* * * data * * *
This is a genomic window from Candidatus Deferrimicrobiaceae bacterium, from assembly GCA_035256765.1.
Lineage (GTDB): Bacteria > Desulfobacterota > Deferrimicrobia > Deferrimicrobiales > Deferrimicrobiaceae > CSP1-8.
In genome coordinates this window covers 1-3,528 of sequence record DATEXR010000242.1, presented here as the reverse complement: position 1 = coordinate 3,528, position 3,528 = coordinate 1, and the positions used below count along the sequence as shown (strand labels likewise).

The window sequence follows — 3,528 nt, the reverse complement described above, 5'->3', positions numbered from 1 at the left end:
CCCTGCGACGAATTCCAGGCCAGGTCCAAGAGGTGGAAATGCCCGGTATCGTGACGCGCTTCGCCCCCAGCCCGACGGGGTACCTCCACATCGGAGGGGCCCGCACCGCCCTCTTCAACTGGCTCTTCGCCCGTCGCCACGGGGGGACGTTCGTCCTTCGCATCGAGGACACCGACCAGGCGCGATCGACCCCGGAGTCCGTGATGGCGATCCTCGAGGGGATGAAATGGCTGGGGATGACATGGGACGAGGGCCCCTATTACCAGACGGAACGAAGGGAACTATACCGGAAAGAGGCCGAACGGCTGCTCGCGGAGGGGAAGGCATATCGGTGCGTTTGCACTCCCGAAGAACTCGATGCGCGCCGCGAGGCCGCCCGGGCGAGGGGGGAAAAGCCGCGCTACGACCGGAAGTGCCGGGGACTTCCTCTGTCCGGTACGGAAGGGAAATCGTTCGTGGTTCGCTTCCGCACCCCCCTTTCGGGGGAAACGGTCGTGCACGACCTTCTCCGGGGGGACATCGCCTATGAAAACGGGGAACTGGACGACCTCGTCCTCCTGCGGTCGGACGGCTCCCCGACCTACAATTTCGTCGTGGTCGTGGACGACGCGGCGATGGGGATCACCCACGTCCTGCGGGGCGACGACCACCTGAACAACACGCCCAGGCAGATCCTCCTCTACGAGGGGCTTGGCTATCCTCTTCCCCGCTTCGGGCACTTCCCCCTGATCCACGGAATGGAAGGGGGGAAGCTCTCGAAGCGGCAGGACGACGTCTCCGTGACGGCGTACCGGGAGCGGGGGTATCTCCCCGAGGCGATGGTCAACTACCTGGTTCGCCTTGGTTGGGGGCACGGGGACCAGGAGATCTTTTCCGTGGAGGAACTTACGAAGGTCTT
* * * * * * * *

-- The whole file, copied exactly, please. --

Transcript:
This is a genomic window from Candidatus Deferrimicrobiaceae bacterium, from assembly GCA_035256765.1.
Lineage (GTDB): Bacteria > Desulfobacterota > Deferrimicrobia > Deferrimicrobiales > Deferrimicrobiaceae > CSP1-8.
In genome coordinates this window covers 1-3,528 of sequence record DATEXR010000242.1, presented here as the reverse complement: position 1 = coordinate 3,528, position 3,528 = coordinate 1, and the positions used below count along the sequence as shown (strand labels likewise).

The window sequence follows — 3,528 nt, the reverse complement described above, 5'->3', positions numbered from 1 at the left end:
CCCTGCGACGAATTCCAGGCCAGGTCCAAGAGGTGGAAATGCCCGGTATCGTGACGCGCTTCGCCCCCAGCCCGACGGGGTACCTCCACATCGGAGGGGCCCGCACCGCCCTCTTCAACTGGCTCTTCGCCCGTCGCCACGGGGGGACGTTCGTCCTTCGCATCGAGGACACCGACCAGGCGCGATCGACCCCGGAGTCCGTGATGGCGATCCTCGAGGGGATGAAATGGCTGGGGATGACATGGGACGAGGGCCCCTATTACCAGACGGAACGAAGGGAACTATACCGGAAAGAGGCCGAACGGCTGCTCGCGGAGGGGAAGGCATATCGGTGCGTTTGCACTCCCGAAGAACTCGATGCGCGCCGCGAGGCCGCCCGGGCGAGGGGGGAAAAGCCGCGCTACGACCGGAAGTGCCGGGGACTTCCTCTGTCCGGTACGGAAGGGAAATCGTTCGTGGTTCGCTTCCGCACCCCCCTTTCGGGGGAAACGGTCGTGCACGACCTTCTCCGGGGGGACATCGCCTATGAAAACGGGGAACTGGACGACCTCGTCCTCCTGCGGTCGGACGGCTCCCCGACCTACAATTTCGTCGTGGTCGTGGACGACGCGGCGATGGGGATCACCCACGTCCTGCGGGGCGACGACCACCTGAACAACACGCCCAGGCAGATCCTCCTCTACGAGGGGCTTGGCTATCCTCTTCCCCGCTTCGGGCACTTCCCCCTGATCCACGGAATGGAAGGGGGGAAGCTCTCGAAGCGGCAGGACGACGTCTCCGTGACGGCGTACCGGGAGCGGGGGTATCTCCCCGAGGCGATGGTCAACTACCTGGTTCGCCTTGGTTGGGGGCACGGGGACCAGGAGATCTTTTCCGTGGAGGAACTTACGAAGGTCTT